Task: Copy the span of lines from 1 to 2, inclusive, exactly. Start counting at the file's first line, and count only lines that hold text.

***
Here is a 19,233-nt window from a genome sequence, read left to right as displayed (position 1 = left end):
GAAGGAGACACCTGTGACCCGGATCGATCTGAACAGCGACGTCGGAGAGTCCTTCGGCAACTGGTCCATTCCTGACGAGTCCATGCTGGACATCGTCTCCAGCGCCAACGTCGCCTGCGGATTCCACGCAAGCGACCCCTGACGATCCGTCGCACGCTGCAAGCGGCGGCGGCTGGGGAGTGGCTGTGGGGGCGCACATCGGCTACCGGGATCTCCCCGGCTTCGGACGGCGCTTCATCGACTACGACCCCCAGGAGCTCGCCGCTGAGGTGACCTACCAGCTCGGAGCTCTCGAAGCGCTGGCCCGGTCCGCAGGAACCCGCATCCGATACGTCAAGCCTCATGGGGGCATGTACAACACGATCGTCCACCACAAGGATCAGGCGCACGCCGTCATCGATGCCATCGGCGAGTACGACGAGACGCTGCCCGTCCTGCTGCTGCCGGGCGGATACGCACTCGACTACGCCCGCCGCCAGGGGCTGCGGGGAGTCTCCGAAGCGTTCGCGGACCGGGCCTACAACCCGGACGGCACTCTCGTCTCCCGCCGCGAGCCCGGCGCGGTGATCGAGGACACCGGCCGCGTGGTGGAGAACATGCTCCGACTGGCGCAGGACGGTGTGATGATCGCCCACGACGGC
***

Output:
Here is a 19,233-nt window from a genome sequence, read left to right as displayed (position 1 = left end):
GAAGGAGACACCTGTGACCCGGATCGATCTGAACAGCGACGTCGGAGAGTCCTTCGGCAACTGGTCCATTCCTGACGAGTCCATGCTGGACATCGTCTCCAGCGCCAACGTCGCCTGCGGATTCCACGCAAGCGACCCCTGACGATCCGTCGCACGCTGCAAGCGGCGGCGGCTGGGGAGTGGCTGTGGGGGCGCACATCGGCTACCGGGATCTCCCCGGCTTCGGACGGCGCTTCATCGACTACGACCCCCAGGAGCTCGCCGCTGAGGTGACCTACCAGCTCGGAGCTCTCGAAGCGCTGGCCCGGTCCGCAGGAACCCGCATCCGATACGTCAAGCCTCATGGGGGCATGTACAACACGATCGTCCACCACAAGGATCAGGCGCACGCCGTCATCGATGCCATCGGCGAGTACGACGAGACGCTGCCCGTCCTGCTGCTGCCGGGCGGATACGCACTCGACTACGCCCGCCGCCAGGGGCTGCGGGGAGTCTCCGAAGCGTTCGCGGACCGGGCCTACAACCCGGACGGCACTCTCGTCTCCCGCCGCGAGCCCGGCGCGGTGATCGAGGACACCGGCCGCGTGGTGGAGAACATGCTCCGACTGGCGCAGGACGGTGTGATGATCGCCCACGACGGC